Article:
DEPARTMENT OF DEFENSE - CONGRESSIONALLY DIRECTED MEDICAL RESEARCH PROGRAMS


Posted October 9, 2020

Dr. Mohamed Abou Donia, Duke University
Dr. Kimberly Sullivan, Boston University

Dr. Mohamed Abou Donia, Duke University
Dr. Mohamed Abou Donia
Dr. Kimberly Sullivan, Boston University
Dr. Kimberly Sullivan

Gulf War illness (GWI) is a chronic multi-symptom illness unique to Veterans who served in the 1990-91 Persian Gulf War. Though the associated symptoms are heterogeneous, they typically include chronic widespread pain, headaches, debilitating fatigue, cognitive and mood impairment, gastrointestinal issues, respiratory symptoms, sleep problems, and other abnormalities that cannot be explained by established medical diagnoses or standard laboratory tests. Studies indicate that approximately 25-32% of Gulf War Veterans continue to experience symptoms associated with their deployment.

Over the 30 years since the Gulf War (GW), the etiology of GWI has remained elusive despite continued research into the effects of service-related exposures. This includes identifying objective biomarkers for diagnosing the disease. Drs. Mohamed Abou Donia of Duke University and Kimberly Sullivan of Boston University, and their study teams, used a GWIRP FY14 Investigator-Initiated Research Award Expansion Award to identify autoantibodies that might be diagnostic for GWI. The team initially screened the serum of 20 GW veterans with GWI and 10 non-veteran symptomatic (low back pain) controls for the presence of autoantibodies against a panel of central nervous system (CNS) proteins. They found that veterans with GWI had statistically significantly higher levels of autoantibody reactivity in all proteins examined except one (S100-B). 

These early findings led to a confirmatory study to see if the newly developed biomarker panel could differentiate GWI from other chronic conditions and healthy controls and validate the earlier preliminary findings. The larger study consisted of 171 veterans with GWI compared to 60 healthy GW veteran controls and 85 symptomatic civilian controls (50 with myalgic encephalomyelitis/chronic fatigue syndrome (ME/CFS) and 35 with irritable bowel syndrome (IBS)). Cases and controls were determined by Kansas GWI criteria, which requires GW veterans to self-report symptoms in 3 out of 6 symptom domains (neurologic/mood/cognitive, fatigue, pain, gastrointestinal, respiratory, and skin). Veteran controls were those deployed to the GW but that did not meet the Kansas GWI or exclusionary criteria. The tested antibodies were against neuronal tubulin, neurofilament protein (NFP), Microtubule Associated Protein-2 (MAP-2), Microtubule Associated Protein-Tau (Tau), alpha synuclein (α-syn), calcium calmodulin kinase II (CaMKII) and glial proteins Glial Fibrillary Acidic Protein (GFAP), Myelin Associated Glycoprotein (MAG), Myelin Basic Protein (MBP) and S100B. Plasma antibody levels were determined by measurement of chemi-luminescent optical density. The results showed statistically increased levels of nine of ten CNS autoantibodies tested in the plasma of veterans with GWI. The increased levels of CNS autoantibodies were found to be consistent across ill GW veterans with chronic neurological complaints. Low levels of autoantibodies were found in the plasma of GW healthy controls, consistent with previous findings, suggesting that GW healthy controls had no lasting CNS effects from their deployment. Drs. Abou Donia and Sullivan therefore propose, increased levels of CNS autoantibodies may provide an objective biomarker of the illness.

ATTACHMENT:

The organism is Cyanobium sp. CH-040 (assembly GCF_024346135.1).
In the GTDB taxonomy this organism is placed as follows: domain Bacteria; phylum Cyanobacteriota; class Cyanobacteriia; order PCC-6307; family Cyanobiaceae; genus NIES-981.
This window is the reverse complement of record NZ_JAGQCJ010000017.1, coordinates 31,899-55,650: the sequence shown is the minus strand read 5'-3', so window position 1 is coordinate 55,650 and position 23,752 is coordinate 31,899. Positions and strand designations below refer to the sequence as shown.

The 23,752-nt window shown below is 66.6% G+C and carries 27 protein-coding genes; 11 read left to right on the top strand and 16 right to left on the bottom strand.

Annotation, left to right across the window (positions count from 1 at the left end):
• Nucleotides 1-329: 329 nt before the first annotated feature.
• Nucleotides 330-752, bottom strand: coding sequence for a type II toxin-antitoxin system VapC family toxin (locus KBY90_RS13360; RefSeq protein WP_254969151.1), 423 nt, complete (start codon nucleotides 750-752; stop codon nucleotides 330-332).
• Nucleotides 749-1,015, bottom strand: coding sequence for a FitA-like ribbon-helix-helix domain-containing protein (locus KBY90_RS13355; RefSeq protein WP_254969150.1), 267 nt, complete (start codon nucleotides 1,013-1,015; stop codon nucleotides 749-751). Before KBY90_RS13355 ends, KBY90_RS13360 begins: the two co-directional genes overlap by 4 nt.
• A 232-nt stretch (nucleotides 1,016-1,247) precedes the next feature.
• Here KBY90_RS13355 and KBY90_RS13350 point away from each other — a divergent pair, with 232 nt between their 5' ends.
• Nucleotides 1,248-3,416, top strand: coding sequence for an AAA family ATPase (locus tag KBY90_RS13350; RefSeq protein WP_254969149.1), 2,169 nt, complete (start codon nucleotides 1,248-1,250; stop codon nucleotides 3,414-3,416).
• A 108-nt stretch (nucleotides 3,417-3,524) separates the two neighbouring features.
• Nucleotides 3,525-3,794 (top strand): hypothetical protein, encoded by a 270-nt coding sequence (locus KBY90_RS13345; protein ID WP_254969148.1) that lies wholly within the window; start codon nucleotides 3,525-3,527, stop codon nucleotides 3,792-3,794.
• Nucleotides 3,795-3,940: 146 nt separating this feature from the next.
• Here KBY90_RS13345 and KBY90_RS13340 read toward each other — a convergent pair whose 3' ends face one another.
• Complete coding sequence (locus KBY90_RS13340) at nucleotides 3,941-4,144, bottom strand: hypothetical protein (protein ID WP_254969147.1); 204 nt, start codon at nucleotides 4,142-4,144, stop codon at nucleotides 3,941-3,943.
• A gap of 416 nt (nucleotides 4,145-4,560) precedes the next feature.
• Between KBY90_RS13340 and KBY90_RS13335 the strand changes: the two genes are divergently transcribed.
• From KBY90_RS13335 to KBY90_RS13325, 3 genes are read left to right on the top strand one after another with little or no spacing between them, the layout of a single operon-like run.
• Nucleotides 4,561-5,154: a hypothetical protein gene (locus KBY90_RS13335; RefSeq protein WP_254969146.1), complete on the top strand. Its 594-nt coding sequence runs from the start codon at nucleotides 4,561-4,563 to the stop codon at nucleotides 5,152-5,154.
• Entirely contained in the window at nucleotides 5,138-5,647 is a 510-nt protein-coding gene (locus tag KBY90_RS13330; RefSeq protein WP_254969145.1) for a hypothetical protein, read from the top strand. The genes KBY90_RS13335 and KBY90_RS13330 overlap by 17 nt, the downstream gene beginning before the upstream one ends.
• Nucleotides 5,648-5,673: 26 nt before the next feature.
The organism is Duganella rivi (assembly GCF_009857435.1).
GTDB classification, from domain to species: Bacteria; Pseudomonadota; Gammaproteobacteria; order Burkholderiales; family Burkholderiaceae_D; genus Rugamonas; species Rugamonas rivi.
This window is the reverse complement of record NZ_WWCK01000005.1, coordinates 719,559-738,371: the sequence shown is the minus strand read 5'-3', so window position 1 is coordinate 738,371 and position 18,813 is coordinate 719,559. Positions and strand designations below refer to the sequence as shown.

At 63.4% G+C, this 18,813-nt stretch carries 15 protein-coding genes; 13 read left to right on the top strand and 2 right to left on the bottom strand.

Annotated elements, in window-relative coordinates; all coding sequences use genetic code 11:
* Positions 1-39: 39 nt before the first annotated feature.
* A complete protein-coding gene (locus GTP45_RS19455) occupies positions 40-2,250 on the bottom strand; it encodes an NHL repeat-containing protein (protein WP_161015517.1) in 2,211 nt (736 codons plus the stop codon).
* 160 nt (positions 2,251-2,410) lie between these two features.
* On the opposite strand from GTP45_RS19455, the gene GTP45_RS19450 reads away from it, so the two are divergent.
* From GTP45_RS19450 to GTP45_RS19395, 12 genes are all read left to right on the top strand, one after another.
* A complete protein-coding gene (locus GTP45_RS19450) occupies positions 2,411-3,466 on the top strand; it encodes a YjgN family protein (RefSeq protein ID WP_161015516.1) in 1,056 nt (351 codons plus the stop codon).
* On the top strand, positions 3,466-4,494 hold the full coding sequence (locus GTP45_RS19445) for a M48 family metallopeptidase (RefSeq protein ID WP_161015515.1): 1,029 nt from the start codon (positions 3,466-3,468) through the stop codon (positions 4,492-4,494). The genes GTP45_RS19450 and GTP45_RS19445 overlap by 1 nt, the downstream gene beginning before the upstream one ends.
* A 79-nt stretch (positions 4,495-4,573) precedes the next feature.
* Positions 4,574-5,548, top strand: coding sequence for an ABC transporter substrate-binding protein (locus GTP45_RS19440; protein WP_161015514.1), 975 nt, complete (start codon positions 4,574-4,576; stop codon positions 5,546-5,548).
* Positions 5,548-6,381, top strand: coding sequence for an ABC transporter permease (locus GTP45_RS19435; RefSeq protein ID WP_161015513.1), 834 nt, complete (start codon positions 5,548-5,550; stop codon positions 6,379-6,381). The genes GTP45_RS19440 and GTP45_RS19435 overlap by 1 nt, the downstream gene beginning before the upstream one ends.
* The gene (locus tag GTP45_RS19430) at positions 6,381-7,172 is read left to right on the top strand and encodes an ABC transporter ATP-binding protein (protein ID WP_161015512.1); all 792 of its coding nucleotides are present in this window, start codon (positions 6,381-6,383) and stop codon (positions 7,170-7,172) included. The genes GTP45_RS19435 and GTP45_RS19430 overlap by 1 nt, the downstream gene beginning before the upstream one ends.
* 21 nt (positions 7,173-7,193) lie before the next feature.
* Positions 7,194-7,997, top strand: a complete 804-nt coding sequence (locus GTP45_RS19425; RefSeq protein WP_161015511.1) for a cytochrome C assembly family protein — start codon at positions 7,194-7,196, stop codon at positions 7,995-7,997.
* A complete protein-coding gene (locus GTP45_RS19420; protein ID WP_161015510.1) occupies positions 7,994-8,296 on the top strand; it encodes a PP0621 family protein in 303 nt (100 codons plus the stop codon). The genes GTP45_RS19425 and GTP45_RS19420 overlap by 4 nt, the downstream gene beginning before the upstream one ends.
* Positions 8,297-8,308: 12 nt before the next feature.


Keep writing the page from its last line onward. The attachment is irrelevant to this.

The researchers took the analyses a step further by developing a new index designed to determine the overall neurodegenerative condition of an individual based on the level of plasma autoantibodies. The Neurodegenerative Disease Index (NDI) is calculated by adding all of the values of autoantibodies for each neural protein tested in the panel and dividing the sum by the number of autoantibodies used. This value is then multiplied by 10 to produce the NDI. The NDI is imagined as a simple, blood-based proxy to determine the extent of neurodegeneration of an individual. 

The research team acknowledges there were limitations with this study, including GWI diagnosis using the Kansas definition was based on veterans’ self-reported symptoms, which could have introduced some classification errors. However, the study benefited from a large sample size and comparison of both healthy and symptomatic veteran control groups. Overall, this study confirmed the utility of a panel of plasma CNS autoantibodies to distinguish among veterans with GWI versus other healthy and symptomatic control groups, which is a much needed development for the ill Gulf War veteran community. Additionally, the new NDI summary score can be further utilized to compare pre- and post-treatment trial efficacy. 

Reference:

Abou-Donia MB, Lapadula ES, Krengel MH, Quinn E, LeClair J, Massaro J, Conboy LA, Kokkotou E, Abreu M, Klimas NG, Nguyen DD, Sullivan K. Using Plasma Autoantibodies of Central Nervous System Proteins to Distinguish Veterans with Gulf War Illness from Healthy and Symptomatic Controls. Brain Sci. 2020 Sep 5;10(9):E610. doi: 10.3390/brainsci10090610. PMID: 32899468. 

Link:

Public and Technical Abstracts: Novel Autoantibody Serum and Cerebrospinal Fluid Biomarkers in Veterans with Gulf War Illness

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Last updated Thursday, October 8, 2020